Global Food Security

The Future of the Istanbul Grain Deals

The world’s media are promoting the thesis of another impending wave of a food security crisis as a result of an upsurge in world food prices, primarily grain. One of the main reasons for concern is the expiration in November of the "Initiative on the Safe Transportation of Grain and Foodstuffs from Ukrainian Ports", in which Russia, Ukraine, and Turkey have been participating since July with the support of the UN. Since the implementation of the initiative started (the document is designed for 120 days), about 8 million tonnes of grain, including wheat, sunflower products, corn, barley, and soybeans, have been exported from the ports of Odessa, Chornomorsk, and Yuzhny through a special maritime humanitarian corridor.

It is noteworthy that Western journalists try not to mention or completely hush up the fact that the mentioned initiative was signed in Istanbul in a "package" with a Memorandum of Understanding between Russia and the UN on the promotion of Russian foodstuffs and fertilizers to world markets. From what Russian officials have said in public, it seems that the Kremlin is not happy with how the second one is being carried out.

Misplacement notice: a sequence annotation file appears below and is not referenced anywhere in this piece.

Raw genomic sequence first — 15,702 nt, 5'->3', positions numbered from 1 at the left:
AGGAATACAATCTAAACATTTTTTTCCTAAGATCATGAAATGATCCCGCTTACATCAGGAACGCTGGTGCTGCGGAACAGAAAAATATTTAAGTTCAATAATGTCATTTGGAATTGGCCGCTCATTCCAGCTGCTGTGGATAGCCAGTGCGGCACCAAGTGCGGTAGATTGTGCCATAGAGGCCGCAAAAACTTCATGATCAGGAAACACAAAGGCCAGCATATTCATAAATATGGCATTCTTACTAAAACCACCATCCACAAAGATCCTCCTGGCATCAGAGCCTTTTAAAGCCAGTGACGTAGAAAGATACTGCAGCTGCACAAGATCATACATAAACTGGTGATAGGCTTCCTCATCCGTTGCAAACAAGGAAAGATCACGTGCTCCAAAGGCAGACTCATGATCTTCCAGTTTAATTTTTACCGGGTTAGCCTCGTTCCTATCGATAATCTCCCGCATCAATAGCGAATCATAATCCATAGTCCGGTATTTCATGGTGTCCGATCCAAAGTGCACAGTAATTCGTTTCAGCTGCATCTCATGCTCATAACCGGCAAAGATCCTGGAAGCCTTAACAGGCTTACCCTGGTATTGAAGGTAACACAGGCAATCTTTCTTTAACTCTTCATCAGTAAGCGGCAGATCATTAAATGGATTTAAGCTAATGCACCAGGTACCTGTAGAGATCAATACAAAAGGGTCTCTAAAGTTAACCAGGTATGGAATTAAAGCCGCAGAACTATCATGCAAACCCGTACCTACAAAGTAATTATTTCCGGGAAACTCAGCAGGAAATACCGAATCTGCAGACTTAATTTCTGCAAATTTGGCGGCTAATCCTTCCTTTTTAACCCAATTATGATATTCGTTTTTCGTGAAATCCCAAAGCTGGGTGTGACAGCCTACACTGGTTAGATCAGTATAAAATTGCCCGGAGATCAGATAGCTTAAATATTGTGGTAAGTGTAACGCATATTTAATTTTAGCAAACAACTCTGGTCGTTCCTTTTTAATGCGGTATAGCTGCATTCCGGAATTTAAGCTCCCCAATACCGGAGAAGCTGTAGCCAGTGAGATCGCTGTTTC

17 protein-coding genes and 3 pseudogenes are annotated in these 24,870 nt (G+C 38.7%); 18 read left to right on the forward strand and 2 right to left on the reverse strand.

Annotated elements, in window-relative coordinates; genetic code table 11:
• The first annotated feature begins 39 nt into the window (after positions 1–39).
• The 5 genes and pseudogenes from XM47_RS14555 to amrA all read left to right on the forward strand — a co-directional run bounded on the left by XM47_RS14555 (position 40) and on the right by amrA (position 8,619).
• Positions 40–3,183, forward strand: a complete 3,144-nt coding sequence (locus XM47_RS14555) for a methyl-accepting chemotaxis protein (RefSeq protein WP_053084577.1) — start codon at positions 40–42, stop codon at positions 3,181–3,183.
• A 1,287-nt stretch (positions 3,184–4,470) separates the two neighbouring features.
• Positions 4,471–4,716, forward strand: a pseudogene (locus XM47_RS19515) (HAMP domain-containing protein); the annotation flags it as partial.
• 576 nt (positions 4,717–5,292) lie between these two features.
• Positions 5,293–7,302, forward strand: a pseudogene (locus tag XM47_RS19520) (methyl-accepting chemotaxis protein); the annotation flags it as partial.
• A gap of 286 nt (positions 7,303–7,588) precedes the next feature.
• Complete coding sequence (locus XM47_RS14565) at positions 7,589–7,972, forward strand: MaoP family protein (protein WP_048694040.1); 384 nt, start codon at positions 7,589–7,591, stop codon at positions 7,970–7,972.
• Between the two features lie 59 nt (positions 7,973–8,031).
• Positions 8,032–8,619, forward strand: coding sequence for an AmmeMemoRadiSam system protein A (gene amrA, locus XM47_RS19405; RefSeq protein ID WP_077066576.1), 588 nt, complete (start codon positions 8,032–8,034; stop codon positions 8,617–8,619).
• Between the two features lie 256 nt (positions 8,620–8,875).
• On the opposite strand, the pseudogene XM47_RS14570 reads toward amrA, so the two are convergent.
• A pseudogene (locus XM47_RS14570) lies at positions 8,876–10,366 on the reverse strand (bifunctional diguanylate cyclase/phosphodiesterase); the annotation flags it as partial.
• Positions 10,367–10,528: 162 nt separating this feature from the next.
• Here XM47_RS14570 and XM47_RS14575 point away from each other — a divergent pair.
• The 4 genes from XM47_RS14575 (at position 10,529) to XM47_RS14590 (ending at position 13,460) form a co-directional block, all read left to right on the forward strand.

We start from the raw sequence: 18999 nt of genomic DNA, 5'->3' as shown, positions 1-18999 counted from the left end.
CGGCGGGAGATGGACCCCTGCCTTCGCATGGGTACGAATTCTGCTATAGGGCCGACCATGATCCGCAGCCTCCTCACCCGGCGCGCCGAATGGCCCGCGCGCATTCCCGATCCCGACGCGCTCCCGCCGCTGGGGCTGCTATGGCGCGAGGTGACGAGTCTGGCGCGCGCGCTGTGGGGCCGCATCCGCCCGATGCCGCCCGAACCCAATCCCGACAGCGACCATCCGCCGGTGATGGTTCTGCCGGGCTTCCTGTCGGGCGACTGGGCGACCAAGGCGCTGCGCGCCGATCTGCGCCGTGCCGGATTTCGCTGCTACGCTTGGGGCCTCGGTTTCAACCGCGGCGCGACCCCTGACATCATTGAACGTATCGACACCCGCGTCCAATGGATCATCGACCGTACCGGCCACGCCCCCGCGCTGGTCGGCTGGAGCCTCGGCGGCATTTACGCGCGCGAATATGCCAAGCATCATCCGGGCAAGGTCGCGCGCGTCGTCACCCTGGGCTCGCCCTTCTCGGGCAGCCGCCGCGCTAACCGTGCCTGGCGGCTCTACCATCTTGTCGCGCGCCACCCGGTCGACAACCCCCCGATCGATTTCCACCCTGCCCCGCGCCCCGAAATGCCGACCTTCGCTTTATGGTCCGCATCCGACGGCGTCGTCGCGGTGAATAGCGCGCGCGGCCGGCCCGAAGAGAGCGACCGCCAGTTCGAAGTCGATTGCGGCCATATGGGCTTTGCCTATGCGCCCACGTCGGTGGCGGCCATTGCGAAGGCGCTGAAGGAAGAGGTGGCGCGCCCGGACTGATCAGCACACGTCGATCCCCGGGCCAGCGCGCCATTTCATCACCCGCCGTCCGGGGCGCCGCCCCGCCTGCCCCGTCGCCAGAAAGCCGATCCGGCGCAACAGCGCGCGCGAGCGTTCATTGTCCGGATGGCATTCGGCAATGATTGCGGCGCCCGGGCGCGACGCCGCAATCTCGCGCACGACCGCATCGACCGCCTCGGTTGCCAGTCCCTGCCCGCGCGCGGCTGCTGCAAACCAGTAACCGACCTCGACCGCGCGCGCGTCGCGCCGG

There is no serious progress in granting concessions and freeing Russian agricultural enterprises from the US and EU sanctions regimes. In addition, Russia's humanitarian efforts to support the neediest countries are being blocked. In particular, we are talking about Moscow's intention to transfer free of charge to the African states about 300 thousand tonnes of fertilizer that are under arrest in the ports of the European Union.

To discuss the issue of extending the Black Sea Initiative, high-ranking UN emissaries in the person of UNCTAD Secretary-General Rebekah Greenspan and UN Deputy Secretary General for Humanitarian Affairs Martin Griffiths visited Moscow the other day (October 16-17). The delegation was received by the first Deputy Chairman of the Government of Russia, Andrey Belousov, and held detailed consultations in the Ministry of Foreign Affairs and the Ministry of Defense. According to press releases, the talks were held "constructivly and in a positive atmosphere". However, no specific agreements, including Moscow's consent to prolong the Initiative, have been reported. They say that consultations on this matter will continue.

The UN did not disclose the details of the discussion on another interesting topic-the possibility of resuming the operation of the Togliatti-Odessa ammonia pipeline, which has been idle since February. In talks with the Russians and Ukrainians since September, UN officials have been promoting the idea of unblocking this pipeline.

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